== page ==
by Jason Parker (Ragachak)
I will say that it nails the aesthetic – even if I’m tired of the Sewers.
As a much younger man, I didn’t get into Warhammer – getting into the tabletop game is, as far as I’m aware, still frightfully expensive. I already had one expensive habit (Magic: The Gathering) and adding a second? That’s a pass for me. However, that’s one thing I love about video games: now I can delve into this franchise I’ve always been fascinated by. The grimdark fantasy and science-fiction universes really caught my eye. Warhammer: Chaosbane is “technically” the first Action-RPG/Hack ‘n’ Slash in the Warhammer Fantasy Universe – technically. Warhammer Vermintide and Vermintide 2 came out significantly earlier, and while they do fit the bill of an ARPG (levels, loot, lots of bad guys to kill), they play more like Left 4 Dead II and other survival horror games. So on a flimsy technicality, Warhammer: Chaosbane is the first real hack ‘n’ slash in the Warhammer Fantasy Universe.
You’ll see a lot of areas like this in the first few hours.
Warhammer: Chaosbane is a pretty fascinating game on its face. The Empire of Man is splintered, and the forces of the Chaos Gods are running rampant everywhere. There are plenty of horrific, ugly, fast swarms of minions of Khorne, Tzeentch, Nurgle and Slaanesh to deal with, and I’ll give them credit – they land the aesthetic of the forces of Chaos 100%. It all looks exactly like it ought to. Warhammer: Chaosbane does not hold the player’s hand at any point in the game. Even on Normal, it’s pretty brutal and cruel. I mean, that fits the setting alright, but it’s not so enjoyable for a new player I imagine. There isn’t much in the way of tutorials either. Want to know how the skill/talent/god-skill tree systems work? Curious about what the various colored gems do, other than being a currency? Even as far as Chapter 2, I haven’t seen very much in the explanation of things in the game. I received a sentence, and that was about it. One thing I learned the hard way as a mage is that you can easily fire off the screen and pull a bunch of extra enemies to fight. As long as you have a slow/stun or teleport, it’s not so bad. Just be aware of it!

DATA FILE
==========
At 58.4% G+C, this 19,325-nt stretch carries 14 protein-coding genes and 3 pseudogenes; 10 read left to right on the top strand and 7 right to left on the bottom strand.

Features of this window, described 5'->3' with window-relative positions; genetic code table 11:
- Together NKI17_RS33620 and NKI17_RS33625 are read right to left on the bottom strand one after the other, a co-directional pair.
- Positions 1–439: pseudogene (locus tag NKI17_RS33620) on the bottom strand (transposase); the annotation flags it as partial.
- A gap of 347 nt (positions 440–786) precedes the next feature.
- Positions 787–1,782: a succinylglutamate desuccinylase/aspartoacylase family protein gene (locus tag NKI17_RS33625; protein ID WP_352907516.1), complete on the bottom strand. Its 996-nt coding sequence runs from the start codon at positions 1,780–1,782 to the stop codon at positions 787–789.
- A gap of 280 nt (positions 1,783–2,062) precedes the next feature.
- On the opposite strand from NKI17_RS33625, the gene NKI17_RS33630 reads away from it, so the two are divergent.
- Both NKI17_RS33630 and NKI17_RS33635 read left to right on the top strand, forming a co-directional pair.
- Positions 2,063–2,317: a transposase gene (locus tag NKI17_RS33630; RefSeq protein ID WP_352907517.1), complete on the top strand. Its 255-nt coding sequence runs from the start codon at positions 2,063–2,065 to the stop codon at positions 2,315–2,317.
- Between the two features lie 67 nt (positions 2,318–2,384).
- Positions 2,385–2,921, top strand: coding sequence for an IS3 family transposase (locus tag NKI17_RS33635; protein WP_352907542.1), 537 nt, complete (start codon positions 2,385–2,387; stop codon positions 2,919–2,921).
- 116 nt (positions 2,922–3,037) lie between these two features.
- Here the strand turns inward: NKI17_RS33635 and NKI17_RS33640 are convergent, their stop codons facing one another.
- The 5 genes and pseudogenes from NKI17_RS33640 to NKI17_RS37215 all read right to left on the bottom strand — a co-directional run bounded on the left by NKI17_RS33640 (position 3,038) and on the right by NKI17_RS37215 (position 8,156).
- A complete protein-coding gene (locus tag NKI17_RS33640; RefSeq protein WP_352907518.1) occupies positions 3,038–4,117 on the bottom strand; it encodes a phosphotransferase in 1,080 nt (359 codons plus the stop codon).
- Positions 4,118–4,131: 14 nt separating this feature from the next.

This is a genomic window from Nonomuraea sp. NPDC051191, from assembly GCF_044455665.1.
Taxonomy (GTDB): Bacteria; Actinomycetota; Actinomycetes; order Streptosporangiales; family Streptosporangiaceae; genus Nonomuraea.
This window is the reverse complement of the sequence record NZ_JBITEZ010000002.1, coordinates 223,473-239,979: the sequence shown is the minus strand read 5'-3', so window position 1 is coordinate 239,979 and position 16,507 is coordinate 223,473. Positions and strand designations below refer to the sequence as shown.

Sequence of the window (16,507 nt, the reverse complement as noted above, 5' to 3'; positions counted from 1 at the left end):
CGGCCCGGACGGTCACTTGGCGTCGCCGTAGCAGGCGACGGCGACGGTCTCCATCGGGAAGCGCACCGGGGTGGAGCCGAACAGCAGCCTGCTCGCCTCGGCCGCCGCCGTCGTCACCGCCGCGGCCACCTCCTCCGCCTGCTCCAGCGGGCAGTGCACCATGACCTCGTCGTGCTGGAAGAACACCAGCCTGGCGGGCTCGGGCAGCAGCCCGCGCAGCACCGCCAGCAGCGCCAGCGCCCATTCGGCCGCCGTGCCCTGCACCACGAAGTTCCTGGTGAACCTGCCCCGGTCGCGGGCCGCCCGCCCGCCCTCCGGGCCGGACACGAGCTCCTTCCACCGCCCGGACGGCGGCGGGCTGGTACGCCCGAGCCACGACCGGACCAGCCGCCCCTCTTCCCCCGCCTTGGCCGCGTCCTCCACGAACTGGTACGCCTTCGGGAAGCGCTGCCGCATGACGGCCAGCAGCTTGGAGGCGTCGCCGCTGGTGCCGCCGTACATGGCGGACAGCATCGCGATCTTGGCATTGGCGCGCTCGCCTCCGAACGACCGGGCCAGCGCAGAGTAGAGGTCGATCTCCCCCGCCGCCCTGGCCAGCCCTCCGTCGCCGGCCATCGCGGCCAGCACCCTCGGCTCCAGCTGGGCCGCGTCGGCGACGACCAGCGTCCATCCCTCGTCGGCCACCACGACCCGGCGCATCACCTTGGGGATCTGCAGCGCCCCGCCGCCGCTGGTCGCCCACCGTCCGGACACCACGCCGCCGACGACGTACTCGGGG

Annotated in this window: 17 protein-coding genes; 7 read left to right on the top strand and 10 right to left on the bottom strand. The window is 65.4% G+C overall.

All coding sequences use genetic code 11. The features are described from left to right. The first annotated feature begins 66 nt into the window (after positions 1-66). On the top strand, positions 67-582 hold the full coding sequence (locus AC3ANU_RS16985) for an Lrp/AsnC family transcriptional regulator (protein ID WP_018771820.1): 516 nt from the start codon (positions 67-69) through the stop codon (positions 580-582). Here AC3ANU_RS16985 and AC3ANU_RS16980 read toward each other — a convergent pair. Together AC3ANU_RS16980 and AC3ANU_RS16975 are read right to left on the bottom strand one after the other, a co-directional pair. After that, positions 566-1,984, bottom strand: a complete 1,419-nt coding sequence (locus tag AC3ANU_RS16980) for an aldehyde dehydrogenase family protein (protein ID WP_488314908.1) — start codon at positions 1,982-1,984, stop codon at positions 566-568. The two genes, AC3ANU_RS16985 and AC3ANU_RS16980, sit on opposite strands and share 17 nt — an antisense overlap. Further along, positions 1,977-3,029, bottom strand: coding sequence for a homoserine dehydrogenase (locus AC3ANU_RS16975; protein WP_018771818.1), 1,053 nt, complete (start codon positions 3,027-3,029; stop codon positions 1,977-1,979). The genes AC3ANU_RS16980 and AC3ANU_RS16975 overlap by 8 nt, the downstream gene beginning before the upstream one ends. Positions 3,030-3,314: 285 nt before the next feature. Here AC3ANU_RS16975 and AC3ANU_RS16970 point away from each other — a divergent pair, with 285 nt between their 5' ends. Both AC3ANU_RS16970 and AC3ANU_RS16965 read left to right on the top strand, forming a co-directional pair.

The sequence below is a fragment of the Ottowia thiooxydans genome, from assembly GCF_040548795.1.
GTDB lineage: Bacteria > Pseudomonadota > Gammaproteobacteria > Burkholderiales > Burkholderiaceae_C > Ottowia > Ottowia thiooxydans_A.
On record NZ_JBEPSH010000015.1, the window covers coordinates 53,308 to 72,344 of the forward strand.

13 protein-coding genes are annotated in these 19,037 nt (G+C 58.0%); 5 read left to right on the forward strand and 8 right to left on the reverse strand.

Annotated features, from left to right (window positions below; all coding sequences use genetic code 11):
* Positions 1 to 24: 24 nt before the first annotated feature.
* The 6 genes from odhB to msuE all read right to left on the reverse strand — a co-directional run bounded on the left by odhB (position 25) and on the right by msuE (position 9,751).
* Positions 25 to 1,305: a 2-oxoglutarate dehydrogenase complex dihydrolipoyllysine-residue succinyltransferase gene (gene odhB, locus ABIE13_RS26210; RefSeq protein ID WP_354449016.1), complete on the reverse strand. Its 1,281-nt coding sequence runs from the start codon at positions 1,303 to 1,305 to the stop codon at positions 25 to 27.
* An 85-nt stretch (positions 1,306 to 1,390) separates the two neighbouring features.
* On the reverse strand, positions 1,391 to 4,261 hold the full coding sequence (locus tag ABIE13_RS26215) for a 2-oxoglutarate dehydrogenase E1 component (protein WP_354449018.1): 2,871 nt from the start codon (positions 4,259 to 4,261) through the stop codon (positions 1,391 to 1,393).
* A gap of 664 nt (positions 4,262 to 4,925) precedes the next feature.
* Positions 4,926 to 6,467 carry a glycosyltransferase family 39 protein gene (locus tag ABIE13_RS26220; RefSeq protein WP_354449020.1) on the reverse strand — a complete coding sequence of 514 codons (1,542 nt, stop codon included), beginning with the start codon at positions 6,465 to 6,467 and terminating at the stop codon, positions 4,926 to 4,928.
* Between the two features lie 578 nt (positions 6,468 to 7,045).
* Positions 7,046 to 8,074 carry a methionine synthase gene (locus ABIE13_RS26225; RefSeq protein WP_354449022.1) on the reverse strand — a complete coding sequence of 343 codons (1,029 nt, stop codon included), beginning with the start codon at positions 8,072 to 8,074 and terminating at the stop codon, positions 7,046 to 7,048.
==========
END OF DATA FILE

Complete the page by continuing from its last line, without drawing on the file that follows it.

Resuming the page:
Well, that was gross.
It’s important for a game to make a solid first impression – which Warhammer: Chaosbane did not do with its first chapter. I feel like I went into the “Sewers” map no fewer than six or seven times in the first chapter! Were there no other parts of the area that needed to be explored? No? Just the sewers? Okay then. On top of that, the combat is incredibly repetitive, even with the dynamic, flashy powers of the High Elf Mage. While all of the character’s skills look awesome and feel fun to use, I found myself more often than not attacking a few times, walking back down a tiny corridor, attacking again, and walking back again? Why? Slows! It seems like the majority of the enemies above the “tiny” size have a circular AOE they can launch, and if you’re in it, you get slowed. If they attack or charge you, you get slowed. Slows are the bane of my existence in this game, and so many enemies use them that it, for a lack of a better term, slowed the game down immensely. There is one part of the game I loved though – Bloodlust. You can build a Bloodlust meter, and when it fills you can hit a button and hurl tons of awesome magical power at your enemies. They look like humongous shuriken shrouded in dark magic. They bounce off of walls and objects, and you can easily fill the screen with death.
Those blues were replaced with oranges in the very. next. map.
You receive tons of loot, plenty of gold crowns, and exp for killing these massive swarms of enemies. As a High Elf Mage, I was able to stun/slow, teleport, and pull overwhelming waves of enemies together and blow them up, so I could feel like I was actually doing something instead of run, stop, kill, run, stop, kill. While you do get quite a lot of powerful gear, there are four tiers: Common, Uncommon, Rare, Heroic. In Chapter 1, not even halfway through it, I was loaded down with an entire set of Rares without doing anything to earn them other than play the game. When the player is given overwhelming amounts of amazing gear, it feels less important overall, especially in the early game. You can store spare gear in a stash, which can be accessed across your characters. I didn’t expect to have a full set of such rare, powerful gear so early in the game, but it didn’t seem to matter. Enemies still dealt most of my life in a few hits, and the larger enemies would kill me in one.
The most use I had for gold crowns other than the god skills, was getting out of situations like this when I died.
Should you die on a map, you can “give up”, or you can use gold crowns to bring you back to life. This isn’t the worst, but I do think the game lacks an ability to teleport back to town. If you run out of space in your inventory for gear, you can’t go back to town and sell/donate stuff, you have to drop items and pick up the new ones. When in your camp, you can donate gear to build a reputation – but it also gives useful rewards. That’s the only use for gear that I’ve seen so far – no crafting as of yet. While I’m talking about the in-game experience, one thing that would be great is seeing the names of enemies, especially the larger foes, and whatever kinds of flags they have.